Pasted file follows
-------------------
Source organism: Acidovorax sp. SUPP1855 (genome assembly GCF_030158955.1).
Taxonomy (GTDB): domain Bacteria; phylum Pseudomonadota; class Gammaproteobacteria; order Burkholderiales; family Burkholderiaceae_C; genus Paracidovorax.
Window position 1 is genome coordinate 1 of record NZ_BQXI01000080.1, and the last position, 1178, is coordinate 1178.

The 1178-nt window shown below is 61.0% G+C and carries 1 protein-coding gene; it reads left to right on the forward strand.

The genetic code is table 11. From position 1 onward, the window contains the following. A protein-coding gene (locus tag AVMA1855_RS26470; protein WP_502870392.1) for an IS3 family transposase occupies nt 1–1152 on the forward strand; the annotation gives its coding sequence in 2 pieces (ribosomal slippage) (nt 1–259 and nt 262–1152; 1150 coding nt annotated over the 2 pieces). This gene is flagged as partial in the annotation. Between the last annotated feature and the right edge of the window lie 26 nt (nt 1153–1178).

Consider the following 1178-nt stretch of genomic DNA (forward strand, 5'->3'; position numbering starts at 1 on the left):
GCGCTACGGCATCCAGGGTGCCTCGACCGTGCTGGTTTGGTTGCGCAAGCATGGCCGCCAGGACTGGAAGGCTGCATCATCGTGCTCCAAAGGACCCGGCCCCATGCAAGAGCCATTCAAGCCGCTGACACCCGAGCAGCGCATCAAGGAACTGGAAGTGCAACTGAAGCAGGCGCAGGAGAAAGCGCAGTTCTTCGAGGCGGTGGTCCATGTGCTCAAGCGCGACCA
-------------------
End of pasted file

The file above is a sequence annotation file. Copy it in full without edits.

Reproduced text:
Source organism: Acidovorax sp. SUPP1855 (genome assembly GCF_030158955.1).
Taxonomy (GTDB): domain Bacteria; phylum Pseudomonadota; class Gammaproteobacteria; order Burkholderiales; family Burkholderiaceae_C; genus Paracidovorax.
Window position 1 is genome coordinate 1 of record NZ_BQXI01000080.1, and the last position, 1178, is coordinate 1178.

The 1178-nt window shown below is 61.0% G+C and carries 1 protein-coding gene; it reads left to right on the forward strand.

The genetic code is table 11. From position 1 onward, the window contains the following. A protein-coding gene (locus tag AVMA1855_RS26470; protein WP_502870392.1) for an IS3 family transposase occupies nt 1–1152 on the forward strand; the annotation gives its coding sequence in 2 pieces (ribosomal slippage) (nt 1–259 and nt 262–1152; 1150 coding nt annotated over the 2 pieces). This gene is flagged as partial in the annotation. Between the last annotated feature and the right edge of the window lie 26 nt (nt 1153–1178).

Consider the following 1178-nt stretch of genomic DNA (forward strand, 5'->3'; position numbering starts at 1 on the left):
GCGCTACGGCATCCAGGGTGCCTCGACCGTGCTGGTTTGGTTGCGCAAGCATGGCCGCCAGGACTGGAAGGCTGCATCATCGTGCTCCAAAGGACCCGGCCCCATGCAAGAGCCATTCAAGCCGCTGACACCCGAGCAGCGCATCAAGGAACTGGAAGTGCAACTGAAGCAGGCGCAGGAGAAAGCGCAGTTCTTCGAGGCGGTGGTCCATGTGCTCAAGCGCGACCA